This is clear proof that this is entirely the work of God and his free gift of his love and fidelity. According to Paul, the quality of Abraham’s faith made him the father of all believers. This is an important point in the theology of Paul about faith. To believe means to put ones trust in God even when there is no concrete evidence that God will act. It is a basic attitude of mind that every true Christian must adopt. There will be other persons born in circumstances similar to those of Isaac’s birth, such as Jacob, Samuel and John the Baptist and finally the Messiah from Mary, a virgin mother.

Psalm 105: 1-6. 8-9.

The Psalm is a call to thanks giving and belief that the God, who called Abraham and gave him Isaac, remains faithful to his promises. Despite past infidelity, Israel can always call on God and hope to be heard. This applies to the new people of God and all men and women.

Hebrews 11:8. 11-12. 17-19.

In the second reading the author of Hebrews writes to Christians in crisis. He mingles lofty doctrine with practical warnings and exhortations. He appeals to the example of the great ancestors of Israel. They found themselves in situations where human resources were insufficient. God remembered them and these blessings were proof of realities that we cannot see or many times comprehend. Abraham and Sarah could only rely on God. Though the outcome seemed impossible, Abraham obeyed God’s call. Sarah, though passed the age of child-bearing, believed in the power of God to give her the gift of a child. Although Isaac was Abraham’s and Sarah’s only son and their hope for the fulfilment of God’s promise, Abraham was still prepared to sacrifice their son to God. Such was the extent of Abraham’s trust in God.

Luke 2:22-40.                                                                                                               

Luke takes great care to show that the principle characters linking the time before the Messiah with that of the time of the Messiah; were people who were faithful to the religious tradition of Israel and observed them carefully. Zechariah and Elizabeth are described as righteous before God, and faithful to the commandment of God. Zechariah is a faithful priest and one day as he fulfils his priestly duties an angel tell him of the birth of his son John. Simeon is a devout and upright man looking forward to the coming of the Messiah as is Anna, an old prophetess who is faithful to her fasting and prayer in the Temple. Mary and Joseph too faithfully observe what the Law requires of them, That the mother be purified and that the firstborn son be presented to the Lord and redeemed through an offering. In their faithful adherence to religious tradition they help to bring the messianic hopes of many to fruition.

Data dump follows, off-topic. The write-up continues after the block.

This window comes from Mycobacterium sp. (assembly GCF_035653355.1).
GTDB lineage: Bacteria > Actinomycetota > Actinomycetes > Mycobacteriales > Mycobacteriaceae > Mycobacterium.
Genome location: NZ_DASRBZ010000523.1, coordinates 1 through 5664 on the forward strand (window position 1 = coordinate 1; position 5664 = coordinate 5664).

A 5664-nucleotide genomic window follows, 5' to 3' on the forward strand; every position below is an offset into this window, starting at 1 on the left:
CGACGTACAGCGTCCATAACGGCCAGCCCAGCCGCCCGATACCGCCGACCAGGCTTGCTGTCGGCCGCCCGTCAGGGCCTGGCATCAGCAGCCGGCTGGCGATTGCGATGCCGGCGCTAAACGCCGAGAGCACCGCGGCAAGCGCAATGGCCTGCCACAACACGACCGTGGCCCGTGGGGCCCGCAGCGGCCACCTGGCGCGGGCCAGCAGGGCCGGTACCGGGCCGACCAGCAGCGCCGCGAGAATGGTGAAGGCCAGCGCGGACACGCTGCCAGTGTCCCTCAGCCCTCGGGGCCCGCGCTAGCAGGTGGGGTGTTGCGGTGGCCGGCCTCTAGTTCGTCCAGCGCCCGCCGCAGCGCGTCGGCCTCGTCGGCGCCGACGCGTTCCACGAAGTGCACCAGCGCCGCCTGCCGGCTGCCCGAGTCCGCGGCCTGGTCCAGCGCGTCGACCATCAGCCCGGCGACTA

The ‘Presentation in the Temple’ occurred forty days after Jesus’ birth. The Son of God entered his own Temple, the visible house of His Father on earth. God-made-man, Christ the divine Son, fills the Temple with his presence, both divine and human. This mystery signifies not only the mission of Christ, to be totally dedicated to his Father, but also that Jesus Himself is the great Temple of God. In the Temple, they meet two aged ‘Anawim’, the poor of Israel who put all their trust in God. Their sanctity and age remind us of Abraham and Sarah. The Spirit prompted Simeon to prophesy about the future of the child, of Israel, of Mary herself. Using language familiar from Deutero-Isaiah, he declared that the child personified the salvation that God intended for all the nations.

For Israel, his message was a mixture of comfort and lament, although this child would bring about the rising of many, it would also be a sign of contradiction and rejection for others. The first preaching of Jesus in Nazareth (4:16-30) and indeed the rest of Luke’s Gospel and Acts demonstrate the truth of this prophesy. As for Mary herself, Simeon saw how in the future a ‘sword would pierce her heart’. Mary’s role in the life of Jesus was not only that of mother but that of follower. As a disciple, many things would happen to her which she would not understand. An example is the next incident in the Gospel, when her child was lost in Jerusalem and she failed to grasp what his explanation meant, (2:41-50).

Often in Luke, a story about a man is followed by another involving a woman. Once Simeon had uttered his prophesy, Anna, an aged widow and prophetess, met Jesus. Like Simeon, she typifies Luke’s respect for the Old Testament and the piety of old Israel. She is also a link between the Old and the New.

She prayed and praised God and spoke of Jesus and the deliverance of Israel. She was the first of the devout widows in Luke’s Gospel. Jesus was awaited not only by the holy men of Israel but also by holy women. Now the Spirit opens the hearts of both men and women to proclaim Jesus as Messiah and as the Light of Israel and of all Nations. There is a wonderful balance between the male and the female, between the roles of men and women, in the way the story is told. Luke wants to show that the message of Jesus is equally relevant for both men and women of all times.